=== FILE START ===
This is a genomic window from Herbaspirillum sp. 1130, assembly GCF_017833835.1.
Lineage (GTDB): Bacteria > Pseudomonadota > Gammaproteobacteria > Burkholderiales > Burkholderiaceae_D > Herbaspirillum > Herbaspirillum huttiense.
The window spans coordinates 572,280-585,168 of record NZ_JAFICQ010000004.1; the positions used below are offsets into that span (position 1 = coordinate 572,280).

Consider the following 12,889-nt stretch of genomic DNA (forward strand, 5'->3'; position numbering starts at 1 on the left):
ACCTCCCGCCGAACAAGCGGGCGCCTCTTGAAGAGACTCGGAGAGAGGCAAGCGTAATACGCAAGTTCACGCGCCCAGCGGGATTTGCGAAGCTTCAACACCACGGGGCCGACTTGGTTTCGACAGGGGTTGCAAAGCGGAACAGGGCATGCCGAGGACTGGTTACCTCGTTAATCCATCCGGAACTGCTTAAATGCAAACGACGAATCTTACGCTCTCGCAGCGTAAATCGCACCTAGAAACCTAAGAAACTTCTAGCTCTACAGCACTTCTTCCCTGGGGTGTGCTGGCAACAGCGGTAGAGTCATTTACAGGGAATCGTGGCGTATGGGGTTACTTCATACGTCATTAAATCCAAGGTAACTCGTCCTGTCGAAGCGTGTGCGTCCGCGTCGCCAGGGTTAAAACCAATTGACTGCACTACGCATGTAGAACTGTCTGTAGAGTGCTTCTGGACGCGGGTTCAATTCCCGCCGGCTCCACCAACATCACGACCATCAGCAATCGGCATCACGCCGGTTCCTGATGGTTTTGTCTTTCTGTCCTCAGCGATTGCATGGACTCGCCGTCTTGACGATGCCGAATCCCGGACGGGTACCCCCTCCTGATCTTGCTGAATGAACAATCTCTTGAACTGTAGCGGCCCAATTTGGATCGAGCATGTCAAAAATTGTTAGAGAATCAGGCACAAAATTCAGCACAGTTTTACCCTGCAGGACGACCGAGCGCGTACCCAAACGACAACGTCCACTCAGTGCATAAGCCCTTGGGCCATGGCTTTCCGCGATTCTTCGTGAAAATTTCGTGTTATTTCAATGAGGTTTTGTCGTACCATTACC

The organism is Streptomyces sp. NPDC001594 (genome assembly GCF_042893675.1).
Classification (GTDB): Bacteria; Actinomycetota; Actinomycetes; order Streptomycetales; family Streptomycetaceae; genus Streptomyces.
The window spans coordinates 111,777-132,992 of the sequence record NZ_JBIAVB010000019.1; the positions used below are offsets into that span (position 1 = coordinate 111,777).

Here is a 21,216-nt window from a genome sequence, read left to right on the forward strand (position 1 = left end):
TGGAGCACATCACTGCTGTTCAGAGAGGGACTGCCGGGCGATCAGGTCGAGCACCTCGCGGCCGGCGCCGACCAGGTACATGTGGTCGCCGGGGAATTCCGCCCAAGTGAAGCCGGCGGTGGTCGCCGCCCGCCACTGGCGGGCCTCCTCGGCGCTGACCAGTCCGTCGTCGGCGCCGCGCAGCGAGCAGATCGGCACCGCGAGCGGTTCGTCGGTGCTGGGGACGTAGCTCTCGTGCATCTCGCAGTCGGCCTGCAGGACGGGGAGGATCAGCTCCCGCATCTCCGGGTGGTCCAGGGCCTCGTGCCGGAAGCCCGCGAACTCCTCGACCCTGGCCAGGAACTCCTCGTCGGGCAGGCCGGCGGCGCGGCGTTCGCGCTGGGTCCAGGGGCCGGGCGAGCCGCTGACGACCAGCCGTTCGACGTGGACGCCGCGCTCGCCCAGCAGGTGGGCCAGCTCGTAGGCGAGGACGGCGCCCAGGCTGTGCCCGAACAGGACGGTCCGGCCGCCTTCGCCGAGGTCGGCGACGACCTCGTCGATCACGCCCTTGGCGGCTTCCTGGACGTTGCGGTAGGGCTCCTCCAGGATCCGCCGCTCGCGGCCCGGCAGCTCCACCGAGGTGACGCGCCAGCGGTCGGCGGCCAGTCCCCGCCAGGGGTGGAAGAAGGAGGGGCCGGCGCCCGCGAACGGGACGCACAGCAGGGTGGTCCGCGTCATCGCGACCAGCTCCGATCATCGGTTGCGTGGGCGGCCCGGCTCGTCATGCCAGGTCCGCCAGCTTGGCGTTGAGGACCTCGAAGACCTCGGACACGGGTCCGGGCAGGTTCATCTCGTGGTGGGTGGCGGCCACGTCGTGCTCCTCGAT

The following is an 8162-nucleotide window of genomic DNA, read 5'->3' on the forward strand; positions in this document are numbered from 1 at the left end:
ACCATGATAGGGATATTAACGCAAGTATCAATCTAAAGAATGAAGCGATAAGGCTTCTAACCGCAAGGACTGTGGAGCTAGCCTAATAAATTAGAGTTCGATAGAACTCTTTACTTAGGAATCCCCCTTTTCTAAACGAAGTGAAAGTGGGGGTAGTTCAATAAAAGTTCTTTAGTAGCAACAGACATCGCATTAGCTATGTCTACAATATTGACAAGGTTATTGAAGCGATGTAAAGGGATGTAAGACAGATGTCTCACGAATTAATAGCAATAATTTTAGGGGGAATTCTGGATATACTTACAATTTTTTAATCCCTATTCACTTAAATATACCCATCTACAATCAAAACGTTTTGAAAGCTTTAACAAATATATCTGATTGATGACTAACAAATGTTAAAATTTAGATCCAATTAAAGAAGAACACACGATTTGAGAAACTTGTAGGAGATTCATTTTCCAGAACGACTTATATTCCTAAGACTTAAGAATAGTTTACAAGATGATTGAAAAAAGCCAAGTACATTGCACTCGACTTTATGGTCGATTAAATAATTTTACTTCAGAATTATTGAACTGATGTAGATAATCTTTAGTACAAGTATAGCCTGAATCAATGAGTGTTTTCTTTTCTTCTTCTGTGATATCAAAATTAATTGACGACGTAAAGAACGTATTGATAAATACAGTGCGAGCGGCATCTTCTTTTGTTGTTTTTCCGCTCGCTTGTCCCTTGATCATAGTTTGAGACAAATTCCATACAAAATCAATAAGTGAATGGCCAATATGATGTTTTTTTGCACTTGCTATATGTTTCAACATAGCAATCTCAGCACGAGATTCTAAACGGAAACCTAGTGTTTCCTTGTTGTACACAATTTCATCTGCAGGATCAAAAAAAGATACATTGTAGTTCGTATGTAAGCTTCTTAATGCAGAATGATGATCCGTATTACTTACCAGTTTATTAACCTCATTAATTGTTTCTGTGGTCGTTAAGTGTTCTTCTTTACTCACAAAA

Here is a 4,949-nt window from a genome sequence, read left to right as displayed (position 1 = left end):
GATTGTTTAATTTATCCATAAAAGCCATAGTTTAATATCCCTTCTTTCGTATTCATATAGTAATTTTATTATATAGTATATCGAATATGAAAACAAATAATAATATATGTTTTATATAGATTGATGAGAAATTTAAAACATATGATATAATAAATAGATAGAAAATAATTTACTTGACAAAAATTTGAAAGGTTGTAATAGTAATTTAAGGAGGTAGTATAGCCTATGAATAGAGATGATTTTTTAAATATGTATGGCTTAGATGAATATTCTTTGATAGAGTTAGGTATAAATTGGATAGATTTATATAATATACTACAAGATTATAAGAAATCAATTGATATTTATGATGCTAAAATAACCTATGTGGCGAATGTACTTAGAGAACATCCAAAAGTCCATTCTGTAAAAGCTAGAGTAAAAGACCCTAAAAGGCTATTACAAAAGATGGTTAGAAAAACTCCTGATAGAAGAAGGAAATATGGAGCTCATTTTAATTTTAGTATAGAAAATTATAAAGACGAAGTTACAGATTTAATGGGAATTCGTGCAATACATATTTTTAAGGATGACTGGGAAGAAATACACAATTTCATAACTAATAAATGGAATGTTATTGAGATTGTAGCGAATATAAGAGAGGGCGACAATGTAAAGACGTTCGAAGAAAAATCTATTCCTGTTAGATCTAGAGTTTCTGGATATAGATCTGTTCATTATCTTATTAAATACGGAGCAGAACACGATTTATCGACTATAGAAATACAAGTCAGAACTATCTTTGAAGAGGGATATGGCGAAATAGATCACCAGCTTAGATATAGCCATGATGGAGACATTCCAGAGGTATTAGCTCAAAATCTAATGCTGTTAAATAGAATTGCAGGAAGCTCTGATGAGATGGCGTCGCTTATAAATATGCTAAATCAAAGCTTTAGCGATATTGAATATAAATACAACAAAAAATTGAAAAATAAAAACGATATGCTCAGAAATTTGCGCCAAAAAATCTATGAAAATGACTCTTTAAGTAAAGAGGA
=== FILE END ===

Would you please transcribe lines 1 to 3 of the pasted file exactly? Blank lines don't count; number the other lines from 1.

This is a genomic window from Herbaspirillum sp. 1130, assembly GCF_017833835.1.
Lineage (GTDB): Bacteria > Pseudomonadota > Gammaproteobacteria > Burkholderiales > Burkholderiaceae_D > Herbaspirillum > Herbaspirillum huttiense.
The window spans coordinates 572,280-585,168 of record NZ_JAFICQ010000004.1; the positions used below are offsets into that span (position 1 = coordinate 572,280).